19:53

it's a lesson learned that you guys can

19:56

take away from us we

19:57

thought this was going to be the way

19:58

that we would transfer data to the cloud

20:00

it didn't work out so well so we thought

20:03

because we're cloud experts we kind of

20:05

know what we're doing right this is what

20:06

we normally do and our data engineering

20:08

teams they're like great we use the SDK

20:10

the CLI or some sort of GUI to transfer

20:12

data to the cloud but when we rolled out

20:15

Kyle barring some other GUI tools to our

20:17

end-users it did not take and we tried

20:20

we tried for about a year like you

20:22

should use this this was this will get

20:24

your data to the cloud in the concept of

20:27

object storage to our end user who's

20:28

alien and after about a year like maybe

20:31

we should try something this is

20:32

definitely not working on the slide

20:36

you'll see something that is crossed out

20:37

and some people do it we will caution

20:40

you very strongly to not do this it is

20:43

an option but please do not do this as

20:45

some sort of fuse mount or mounting an

20:47

s3 bucket as a file system and you know

20:50

ten years ago that's what we did we

20:52

thought we were being really cool that

20:53

you could have a mount point on Windows

20:55

or Linux and just mount a bucket the

20:58

problem with this how these work is

21:00

they'll take your entire bucket list Inc

21:02

put that into memory and if you want to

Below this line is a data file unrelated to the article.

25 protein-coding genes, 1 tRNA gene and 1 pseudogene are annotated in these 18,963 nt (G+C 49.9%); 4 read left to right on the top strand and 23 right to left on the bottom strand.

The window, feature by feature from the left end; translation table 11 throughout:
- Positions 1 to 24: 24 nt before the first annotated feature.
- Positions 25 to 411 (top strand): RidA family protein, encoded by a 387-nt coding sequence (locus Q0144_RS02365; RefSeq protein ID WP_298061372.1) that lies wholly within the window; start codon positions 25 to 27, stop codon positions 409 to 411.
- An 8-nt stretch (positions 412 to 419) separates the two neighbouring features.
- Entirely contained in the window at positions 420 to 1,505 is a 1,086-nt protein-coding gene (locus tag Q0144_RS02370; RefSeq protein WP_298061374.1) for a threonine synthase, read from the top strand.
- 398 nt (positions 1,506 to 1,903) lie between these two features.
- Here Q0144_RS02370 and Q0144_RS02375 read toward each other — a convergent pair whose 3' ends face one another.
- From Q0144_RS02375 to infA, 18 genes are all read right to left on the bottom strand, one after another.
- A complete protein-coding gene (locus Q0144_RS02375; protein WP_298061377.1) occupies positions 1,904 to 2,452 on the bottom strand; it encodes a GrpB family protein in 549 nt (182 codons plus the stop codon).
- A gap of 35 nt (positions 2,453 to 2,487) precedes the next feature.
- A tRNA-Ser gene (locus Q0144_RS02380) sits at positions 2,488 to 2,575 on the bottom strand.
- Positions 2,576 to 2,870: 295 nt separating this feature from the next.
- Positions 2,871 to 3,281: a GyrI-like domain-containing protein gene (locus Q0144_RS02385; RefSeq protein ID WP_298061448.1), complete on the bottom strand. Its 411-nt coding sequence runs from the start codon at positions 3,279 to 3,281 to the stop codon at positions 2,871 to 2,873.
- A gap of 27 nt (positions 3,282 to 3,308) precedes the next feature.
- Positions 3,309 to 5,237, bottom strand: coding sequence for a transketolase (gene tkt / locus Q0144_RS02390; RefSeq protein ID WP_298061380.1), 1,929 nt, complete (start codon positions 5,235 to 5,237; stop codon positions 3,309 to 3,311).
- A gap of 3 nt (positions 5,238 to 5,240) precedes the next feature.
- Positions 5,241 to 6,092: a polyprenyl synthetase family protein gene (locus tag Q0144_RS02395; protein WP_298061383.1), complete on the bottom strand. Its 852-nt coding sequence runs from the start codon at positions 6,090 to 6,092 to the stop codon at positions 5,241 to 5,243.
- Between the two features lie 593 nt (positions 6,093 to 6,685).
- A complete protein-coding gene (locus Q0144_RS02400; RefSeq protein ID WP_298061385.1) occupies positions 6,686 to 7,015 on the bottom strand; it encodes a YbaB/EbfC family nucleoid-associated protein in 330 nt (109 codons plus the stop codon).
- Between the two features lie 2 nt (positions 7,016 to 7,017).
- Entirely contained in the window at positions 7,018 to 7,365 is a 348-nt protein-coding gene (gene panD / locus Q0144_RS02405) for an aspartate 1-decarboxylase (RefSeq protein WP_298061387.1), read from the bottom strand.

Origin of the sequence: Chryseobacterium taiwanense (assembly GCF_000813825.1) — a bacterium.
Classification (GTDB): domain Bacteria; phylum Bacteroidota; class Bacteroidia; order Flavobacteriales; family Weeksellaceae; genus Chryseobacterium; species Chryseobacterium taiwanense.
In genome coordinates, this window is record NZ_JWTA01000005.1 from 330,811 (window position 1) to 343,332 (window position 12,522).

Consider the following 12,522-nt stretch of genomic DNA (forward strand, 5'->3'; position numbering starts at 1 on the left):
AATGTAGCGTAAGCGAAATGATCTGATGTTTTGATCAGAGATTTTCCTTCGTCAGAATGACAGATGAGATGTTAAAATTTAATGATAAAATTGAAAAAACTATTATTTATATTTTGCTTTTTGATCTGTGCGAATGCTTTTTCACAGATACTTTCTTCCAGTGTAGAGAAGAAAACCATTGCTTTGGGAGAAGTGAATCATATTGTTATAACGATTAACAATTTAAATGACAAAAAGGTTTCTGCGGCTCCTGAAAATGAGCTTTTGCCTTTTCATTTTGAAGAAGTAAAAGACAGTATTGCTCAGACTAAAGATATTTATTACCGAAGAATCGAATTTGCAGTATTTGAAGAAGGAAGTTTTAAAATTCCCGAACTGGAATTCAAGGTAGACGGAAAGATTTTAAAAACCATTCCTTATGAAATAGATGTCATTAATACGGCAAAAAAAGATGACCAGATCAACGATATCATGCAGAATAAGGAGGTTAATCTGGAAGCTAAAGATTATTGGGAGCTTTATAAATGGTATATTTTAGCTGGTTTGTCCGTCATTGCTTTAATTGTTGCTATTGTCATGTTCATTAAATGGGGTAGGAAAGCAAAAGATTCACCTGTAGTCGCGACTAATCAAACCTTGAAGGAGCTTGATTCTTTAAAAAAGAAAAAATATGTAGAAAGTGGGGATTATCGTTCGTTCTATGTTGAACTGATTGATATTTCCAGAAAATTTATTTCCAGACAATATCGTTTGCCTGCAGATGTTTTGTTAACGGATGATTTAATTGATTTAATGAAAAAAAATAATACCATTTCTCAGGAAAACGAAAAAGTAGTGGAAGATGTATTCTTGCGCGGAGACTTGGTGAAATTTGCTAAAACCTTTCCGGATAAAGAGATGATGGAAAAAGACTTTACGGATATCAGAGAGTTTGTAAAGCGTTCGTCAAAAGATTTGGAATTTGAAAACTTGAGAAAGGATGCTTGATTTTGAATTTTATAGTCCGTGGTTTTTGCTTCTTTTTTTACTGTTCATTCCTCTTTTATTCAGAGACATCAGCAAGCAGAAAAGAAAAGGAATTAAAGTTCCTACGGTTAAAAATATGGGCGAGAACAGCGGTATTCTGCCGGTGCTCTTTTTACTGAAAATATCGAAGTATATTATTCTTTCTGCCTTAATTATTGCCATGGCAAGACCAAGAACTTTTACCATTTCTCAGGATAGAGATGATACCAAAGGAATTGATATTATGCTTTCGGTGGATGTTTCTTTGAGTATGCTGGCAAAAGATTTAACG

21:04

edit a file it downloads the file puts

21:06

into memory you make your edit and it

21:08

reads it all unbeknownst to the

21:10

application and if you're a small

21:12

business you have a little Excel file

21:14

that's fine but our buckets are now

21:16

hundreds of millions of objects and when

21:18

you try to cache that they're hundreds

21:20

of millions into memory that has a huge

21:22

overhead and then our genomic files are

21:25

you know 30 50 gigabytes each this

21:27

client is gonna try to put that memory

21:29

and about a year ago we finally

21:32

convinced some of our science not to do

21:33

that anymore

21:33

the servers that had mounted these were

21:36

crashing every five minutes feel so bad

21:37

that we had a cron job just restart the

21:39

service but we finally convinced all not

21:41

to do it and this lock that is unstable

21:44

you are almost guaranteed to have some

21:47

data loss if two clients have a bucket

21:52

infused mounted one will make it change

21:54

the other one see it they'll try to make

21:55

it change simultaneously and they'll

21:57

step on each other with that transfer

21:59

acceleration is is not a necessary a

22:02

method but it's an additional option you

22:04

have to transfer data from across the

22:06

world to a different bucket so you turn

22:08

this feature on and you have a different

22:09

address

22:10

for the s3 bucket and he uses the s3

22:12

back-end to transfer your data to a

22:14

bucket and doesn't have to use your

22:16

company's network and the Amazon Network

22:18

is faster than ours so it definitely

22:20

helps about for long distances maybe a

22:22

third the 50 percent improvement in

22:24

transfer time if you're using EFS again

22:29

the Data Sync client will work

22:30

reasonably well and there's also just

22:34

drizzle mounting your EFS file system

22:37

from on-premise they just are syncing up

22:39

same thing with FSX and you can fsx

22:42

also support storage gateway if you're

22:45

running EBS on ec2 the traditional unix

22:48

or SMB copies from windows work just

22:51

fine

22:52

snowball we use snowball for

22:55

transferring large data where time isn't

22:57

necessarily a hindrance so when you put

23:01

in an order for a snowball it takes at

23:03

least a few days to arrive you set it up